Psychotherapy is the generic term for a wide range of different types of psychological procedures.
What they all have in common is the treatment of mental and psychosomatic conditions. What distinguishes them is that the therapist can use various media to cure a mental condition. The discussion between the patient and the therapist should be mentioned first and foremost here; but performing media such as drama, sound, colours and movement are also made use of here. According to the media used, a distinction is drawn between non-directive psychotherapy, behaviour therapy, body therapy, Gestalt therapy, psychodrama, systemic family therapy etc.
Psychoanalysis stands out from these psychotherapeutic treatments in that it is the only one that focuses consistently on unconscious relationships and analyzes their relevance to the patient’s current situation. It is based on the knowledge that our experience and behaviour are controlled to a great extent by unconscious relationships. These have such a powerful effect for the very reason that they unfold unconsciously, i.e. unnoticed and therefore without themselves being influenced. The consequence of this knowledge is that we often cannot desist from irrational and self-defeating behaviour because we are (still) unaware of the motives. We have only incomplete insights into what underlies our desires, actions and plans.
Self-therapy is therefore impossible. To treat and cure our mental problems we must call on the services of a therapist who understands how to enable us to access the unconscious. This ability is the mark of the psychoanalyst. Discussion with the psychoanalyst enables the patient to overcome the past so allowing him to approach the future all the more unselfconsciously and with open expectations.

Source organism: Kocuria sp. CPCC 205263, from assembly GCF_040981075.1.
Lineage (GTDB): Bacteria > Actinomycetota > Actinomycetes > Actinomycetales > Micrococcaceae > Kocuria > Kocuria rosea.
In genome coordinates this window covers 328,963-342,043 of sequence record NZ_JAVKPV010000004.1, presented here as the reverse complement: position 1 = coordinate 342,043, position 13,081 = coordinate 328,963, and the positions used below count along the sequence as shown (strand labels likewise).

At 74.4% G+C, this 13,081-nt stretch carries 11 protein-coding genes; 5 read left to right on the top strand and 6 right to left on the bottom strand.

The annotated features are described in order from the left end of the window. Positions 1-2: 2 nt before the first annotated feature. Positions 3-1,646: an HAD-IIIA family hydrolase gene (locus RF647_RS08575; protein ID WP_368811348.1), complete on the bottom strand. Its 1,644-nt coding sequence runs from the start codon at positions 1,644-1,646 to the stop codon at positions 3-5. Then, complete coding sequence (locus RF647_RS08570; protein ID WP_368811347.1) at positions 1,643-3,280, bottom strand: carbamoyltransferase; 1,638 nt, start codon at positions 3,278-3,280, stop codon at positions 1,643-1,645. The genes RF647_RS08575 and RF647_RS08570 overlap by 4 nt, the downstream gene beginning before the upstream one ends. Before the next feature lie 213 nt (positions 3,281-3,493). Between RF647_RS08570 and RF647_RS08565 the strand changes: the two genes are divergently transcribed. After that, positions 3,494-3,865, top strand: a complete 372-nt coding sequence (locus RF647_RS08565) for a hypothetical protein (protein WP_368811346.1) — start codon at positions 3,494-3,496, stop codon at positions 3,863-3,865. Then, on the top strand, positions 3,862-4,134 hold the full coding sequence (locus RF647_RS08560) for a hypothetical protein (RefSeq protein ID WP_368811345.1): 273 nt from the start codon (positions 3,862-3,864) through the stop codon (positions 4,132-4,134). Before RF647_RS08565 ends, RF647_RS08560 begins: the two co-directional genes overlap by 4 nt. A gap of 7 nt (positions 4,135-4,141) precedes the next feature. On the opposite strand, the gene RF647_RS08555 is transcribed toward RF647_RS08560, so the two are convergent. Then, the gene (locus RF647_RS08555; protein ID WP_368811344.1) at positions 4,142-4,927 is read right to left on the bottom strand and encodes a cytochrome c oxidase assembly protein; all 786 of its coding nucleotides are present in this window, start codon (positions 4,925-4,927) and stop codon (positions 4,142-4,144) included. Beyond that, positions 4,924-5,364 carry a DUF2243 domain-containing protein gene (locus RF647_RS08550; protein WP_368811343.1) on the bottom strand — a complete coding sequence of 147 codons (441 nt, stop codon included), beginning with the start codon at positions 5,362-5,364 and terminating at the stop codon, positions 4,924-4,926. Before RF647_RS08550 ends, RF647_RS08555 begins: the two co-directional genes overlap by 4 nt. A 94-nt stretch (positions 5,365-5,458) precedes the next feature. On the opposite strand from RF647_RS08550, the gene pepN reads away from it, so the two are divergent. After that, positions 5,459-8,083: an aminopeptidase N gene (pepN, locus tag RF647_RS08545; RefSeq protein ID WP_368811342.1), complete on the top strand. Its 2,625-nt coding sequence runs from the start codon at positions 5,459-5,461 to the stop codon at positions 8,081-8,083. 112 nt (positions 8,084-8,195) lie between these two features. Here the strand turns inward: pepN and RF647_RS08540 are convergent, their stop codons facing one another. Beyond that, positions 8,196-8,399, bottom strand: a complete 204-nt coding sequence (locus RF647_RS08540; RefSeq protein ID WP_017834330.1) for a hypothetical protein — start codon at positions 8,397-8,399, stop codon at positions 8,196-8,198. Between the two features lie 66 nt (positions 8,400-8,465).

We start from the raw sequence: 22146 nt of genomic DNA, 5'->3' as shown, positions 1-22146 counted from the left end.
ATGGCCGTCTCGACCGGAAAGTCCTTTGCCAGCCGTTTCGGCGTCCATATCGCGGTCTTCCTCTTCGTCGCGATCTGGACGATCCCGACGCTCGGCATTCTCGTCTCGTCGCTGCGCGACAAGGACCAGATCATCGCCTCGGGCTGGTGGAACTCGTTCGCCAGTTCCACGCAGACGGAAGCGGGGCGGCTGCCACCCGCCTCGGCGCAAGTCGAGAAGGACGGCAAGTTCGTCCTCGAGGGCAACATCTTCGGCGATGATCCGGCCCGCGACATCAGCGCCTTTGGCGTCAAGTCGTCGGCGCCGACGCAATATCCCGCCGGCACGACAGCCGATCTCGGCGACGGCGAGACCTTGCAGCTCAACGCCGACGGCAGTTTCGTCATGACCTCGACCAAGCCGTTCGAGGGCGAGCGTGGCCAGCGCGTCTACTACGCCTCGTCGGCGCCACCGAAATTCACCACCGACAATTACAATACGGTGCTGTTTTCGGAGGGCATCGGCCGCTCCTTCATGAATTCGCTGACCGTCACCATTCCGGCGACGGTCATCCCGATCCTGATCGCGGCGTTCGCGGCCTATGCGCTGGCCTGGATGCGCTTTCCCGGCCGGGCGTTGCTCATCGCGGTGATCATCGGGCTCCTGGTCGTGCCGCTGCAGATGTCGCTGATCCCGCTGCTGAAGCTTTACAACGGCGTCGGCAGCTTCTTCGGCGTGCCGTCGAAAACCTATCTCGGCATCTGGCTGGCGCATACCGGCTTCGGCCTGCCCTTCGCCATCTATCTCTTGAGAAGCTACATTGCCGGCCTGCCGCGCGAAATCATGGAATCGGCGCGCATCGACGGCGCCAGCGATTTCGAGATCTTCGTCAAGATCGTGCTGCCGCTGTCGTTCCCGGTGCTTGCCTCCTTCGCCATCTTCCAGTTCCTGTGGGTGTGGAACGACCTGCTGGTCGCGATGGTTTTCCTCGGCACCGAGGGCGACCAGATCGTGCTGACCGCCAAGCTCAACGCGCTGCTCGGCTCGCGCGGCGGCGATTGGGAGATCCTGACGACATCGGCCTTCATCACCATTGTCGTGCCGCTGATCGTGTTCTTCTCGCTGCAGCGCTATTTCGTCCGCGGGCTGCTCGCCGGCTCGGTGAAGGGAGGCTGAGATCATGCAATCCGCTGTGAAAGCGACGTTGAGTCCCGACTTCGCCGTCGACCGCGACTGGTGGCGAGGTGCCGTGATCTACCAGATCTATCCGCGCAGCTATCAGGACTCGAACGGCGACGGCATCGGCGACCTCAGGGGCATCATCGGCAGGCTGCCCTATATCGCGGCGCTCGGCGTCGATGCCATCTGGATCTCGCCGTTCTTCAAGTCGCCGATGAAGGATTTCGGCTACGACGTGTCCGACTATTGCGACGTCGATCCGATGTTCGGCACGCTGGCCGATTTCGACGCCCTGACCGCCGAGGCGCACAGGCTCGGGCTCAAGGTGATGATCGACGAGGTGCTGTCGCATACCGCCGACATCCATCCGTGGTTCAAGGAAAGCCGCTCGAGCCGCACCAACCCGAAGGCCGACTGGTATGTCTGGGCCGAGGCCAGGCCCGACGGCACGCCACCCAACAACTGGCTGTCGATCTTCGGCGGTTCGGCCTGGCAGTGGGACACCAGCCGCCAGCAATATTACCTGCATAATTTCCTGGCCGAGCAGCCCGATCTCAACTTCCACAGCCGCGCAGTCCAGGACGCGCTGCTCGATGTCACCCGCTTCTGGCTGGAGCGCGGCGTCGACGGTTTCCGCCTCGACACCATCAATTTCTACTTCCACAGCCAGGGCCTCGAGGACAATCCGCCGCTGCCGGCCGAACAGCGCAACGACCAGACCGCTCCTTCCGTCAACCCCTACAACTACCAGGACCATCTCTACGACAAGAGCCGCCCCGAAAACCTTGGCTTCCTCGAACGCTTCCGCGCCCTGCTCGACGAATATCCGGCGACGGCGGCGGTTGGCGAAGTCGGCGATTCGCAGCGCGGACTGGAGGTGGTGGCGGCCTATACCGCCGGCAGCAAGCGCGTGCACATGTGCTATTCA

Psychoanalysis is the name for a method of examining and treating mental / unconscious processes which are otherwise barely accessible. Problems of identity, self-esteem and communication that are based on the unconscious can be revealed and clarified through forms of psychoanalytical therapy. The unconscious aspects of current conflicts are to be sought in the individual life story of the individual. We frequently process hurtful and traumatic experiences by repressing them, by making them unconscious, or by using some other mental defence mechanisms. In this way we want to protect the integrity of our ego.
Yet this is only a would-be form of protection. For even if what we have distanced ourselves from is no longer accessible for us, it still retains its agitating power and effectiveness. Distressful conflicts from the past which have become unconscious for us can crop up in later life as symptoms of mental illness. At the same time we are unaware of the complete historical connection of these conflicts. We only register the symptoms of our condition, manifesting themselves in the form of fear, depression or psychosomatic illness.
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